President Dropkick & The US Confusion Centre
When an obscure, unelected committee, rising up from the bottom of Canberra’s bureaucratic swamp, decided to appoint the diversity campaigner David Morrison as the 2016 Australian of the Year, they got it half right. Australia needs more diversity of opinion. But in terms of delivering it, Morrison is not the man (if I can use such a term).Indeed, his first act was to urge less diversity in our language, insisting that words such as ‘guys’, ‘bossy’, ‘feisty’ and ‘shrill’ be expunged from the national vocabulary. Like a lot of military guys, he was being very bossy, feisty and shrill.
If only Morrison wasn’t such a goose. Diversity is urgently needed in framing Australia’s response to President-elect Donald Trump. As taxpayers, we fund three high-profile think tanks, charted with the task of anticipating international events and advising on Australia’s national security. They are the United States Confusion Centre at Sydney University, the Australian Strategic Policy Institute (ASPI) in Canberra and the Lowy Institute in Sydney. Between them, they have 88 policy analysts – so-called strategic experts.
During the long, 18-month US election season, none of them supported Trump. The Donald was dismissed as an unelectable buffoon, with nothing useful to say on international affairs. The academic elites awaited the restoration of the natural order of things, via the election of President Hillary Clinton, enthusiastically barracking for her in the Australian media. What a mistake (of the taxpayer-funded variety). Not only was their analysis wrong-headed, it was ignorant of the main drivers of electoral behaviour.
Let me give an over-cooked example. One of the Confusion Centre’s Associate Professors, Brendon O’Connor, developed a grand theory explaining Trump’s unpopularity in the global community. The Donald eats the wrong kind of food. ‘For all of his money, the Trump diet consists of lots of McDonald’s meals, extremely well-done crispy steak, diet-cola and no alcohol,’ O’Connor opined on another publicly funded university website, The Conversation, on 3 November. ‘In a world where eating a variety of food has become commonplace, Trump’s diet lacks sophistication and imagination… Many around the world would see it as trashy.’
I have no idea what Trump’s diet does for him, but reading O’Connor’s analysis of it has given me mental diarrhoea. If people internationally regard The Donald’s eating habits as trashy, they must also have a lowly opinion of their own, given that McDonald’s is the world’s most successful food franchise. Most politicians can only dream of winning the votes of every Maccas fan in their constituency. Culinary O’Connor is typical of the Confusion Centre’s zany scholarship. After the election, his colleague David Smith described Trump’s victory as one for ‘white supremacists’.
How deplorable. Over 80 Clinton backers, zero for Trump – that’s quite a score-line, as lopsided as Australia’s recent test cricket results. How do the directors of the Confusion, ASPI and Lowy centres justify such bias, leaving Australia hopelessly unprepared in understanding the policies and direction of the incoming Trump Administration? How can they live with such an outrageous waste of public money?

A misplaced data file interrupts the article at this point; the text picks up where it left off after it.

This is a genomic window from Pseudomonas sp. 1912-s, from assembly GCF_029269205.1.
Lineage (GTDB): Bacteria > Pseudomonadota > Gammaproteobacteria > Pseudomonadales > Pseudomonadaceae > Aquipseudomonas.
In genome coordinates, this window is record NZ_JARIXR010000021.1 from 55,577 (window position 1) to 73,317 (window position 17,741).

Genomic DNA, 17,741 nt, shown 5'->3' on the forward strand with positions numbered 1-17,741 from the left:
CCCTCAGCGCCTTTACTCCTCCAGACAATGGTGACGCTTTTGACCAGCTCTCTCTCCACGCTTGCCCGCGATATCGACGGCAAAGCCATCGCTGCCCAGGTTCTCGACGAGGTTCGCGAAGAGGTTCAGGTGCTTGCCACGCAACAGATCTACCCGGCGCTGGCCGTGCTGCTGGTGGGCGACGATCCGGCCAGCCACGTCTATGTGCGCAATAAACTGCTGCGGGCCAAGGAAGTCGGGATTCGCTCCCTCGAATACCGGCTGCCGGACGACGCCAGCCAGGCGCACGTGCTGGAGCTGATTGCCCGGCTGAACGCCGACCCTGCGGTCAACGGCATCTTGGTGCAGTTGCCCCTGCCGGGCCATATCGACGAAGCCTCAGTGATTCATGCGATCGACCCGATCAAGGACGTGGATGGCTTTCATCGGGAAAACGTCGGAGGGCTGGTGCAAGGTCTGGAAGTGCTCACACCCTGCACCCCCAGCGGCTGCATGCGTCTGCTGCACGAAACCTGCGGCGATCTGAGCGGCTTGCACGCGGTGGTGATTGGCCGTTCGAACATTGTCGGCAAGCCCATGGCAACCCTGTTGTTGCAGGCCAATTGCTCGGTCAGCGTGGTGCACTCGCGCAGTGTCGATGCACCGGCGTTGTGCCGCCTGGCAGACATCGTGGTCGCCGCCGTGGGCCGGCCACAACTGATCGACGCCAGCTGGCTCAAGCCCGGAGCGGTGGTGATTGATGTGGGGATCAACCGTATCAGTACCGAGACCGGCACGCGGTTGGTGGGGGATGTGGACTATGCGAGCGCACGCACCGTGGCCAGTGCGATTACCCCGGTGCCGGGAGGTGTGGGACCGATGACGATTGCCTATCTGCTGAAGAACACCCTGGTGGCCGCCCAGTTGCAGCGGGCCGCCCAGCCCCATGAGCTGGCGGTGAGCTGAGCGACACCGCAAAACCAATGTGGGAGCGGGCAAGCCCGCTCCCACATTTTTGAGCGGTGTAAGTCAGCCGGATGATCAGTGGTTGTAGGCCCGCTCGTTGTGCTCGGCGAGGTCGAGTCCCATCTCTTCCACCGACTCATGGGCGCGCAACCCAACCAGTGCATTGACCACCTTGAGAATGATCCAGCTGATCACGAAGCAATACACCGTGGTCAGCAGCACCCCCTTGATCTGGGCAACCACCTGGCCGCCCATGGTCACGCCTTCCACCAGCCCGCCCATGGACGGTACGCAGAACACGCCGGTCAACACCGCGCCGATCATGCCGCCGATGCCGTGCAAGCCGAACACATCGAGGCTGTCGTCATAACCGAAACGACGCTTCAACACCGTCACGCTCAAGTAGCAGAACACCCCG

In the case of Simon Jackman, the head of the Confusion Centre, the answer is simple: just pretend the bias doesn’t exist. On the night of Trump’s victory, Jackman appeared on Sky News’ Paul Murray Live and declared, ‘We have a well-balanced line-up at the Centre’. When I asked him how many Trump supporters he had among his 30 academics, he said, ‘None’ – a parallel universe.
For half-a-century, Australia’s foreign policy establishment has made mistake after mistake: from Vietnam to Iraq, and now the South China Sea. Is there any group in our public life that has been more error-prone?
Perhaps one: the nation’s journalists in their misjudgment of Trump. Most of the reporters who covered the campaign work in an elitist echo chamber, a cultural bubble in which they avoid contact with people as down-to-earth and ‘vulgar’ as The Donald. In their language, values, recreational interests and even their diet, Trump and his supporters are thought to be too trashy. Among the scores of commentators at Fairfax and the ABC, I didn’t see a single Trump supporter during 2015/16. Now they have moved seamlessly from abusing and misrepresenting Trump-the-candidate to abusing and misrepresenting Trump-the-President-elect. My favourite knucklehead is the ABC’s Barrie Cassidy who, a month from polling day, forecast a 1984 Reagan/Mondale type result. That is, 525 electoral college votes for Clinton and 13 for Trump. On polling day he tweeted: ‘Trump cannot win, the nightmare is over’. Can anyone explain why we taxpayers are still paying this guy’s salary? He could easily gain alternative employment as a George Hamilton impersonator, so why doesn’t the ABC move him on? Laurie Oakes has also chipped in with child-like hyperbole, describing the new leader of the free world as ‘President Dropkick’.
In the course of Trump’s triumph, we have witnessed the death of independent, evidence-based journalism. Somewhere in the last 20 years, journalists stopped being recorders of events and became cultural and moral dietitians, determined to impose their snobbish, sneering view of the world upon others. They became narcissistically unaware of life outside their occupational echo chamber and obsession with identity politics.
Objective reporting of the facts has been replaced by “advocacy journalism”, which is code for brazen political barracking.
The Trump phenomenon has not caused a crisis in global democracy.
Rather, at home and abroad, its greatest impact has been to expose the crisis in the credibility of the political, media and foreign policy elites.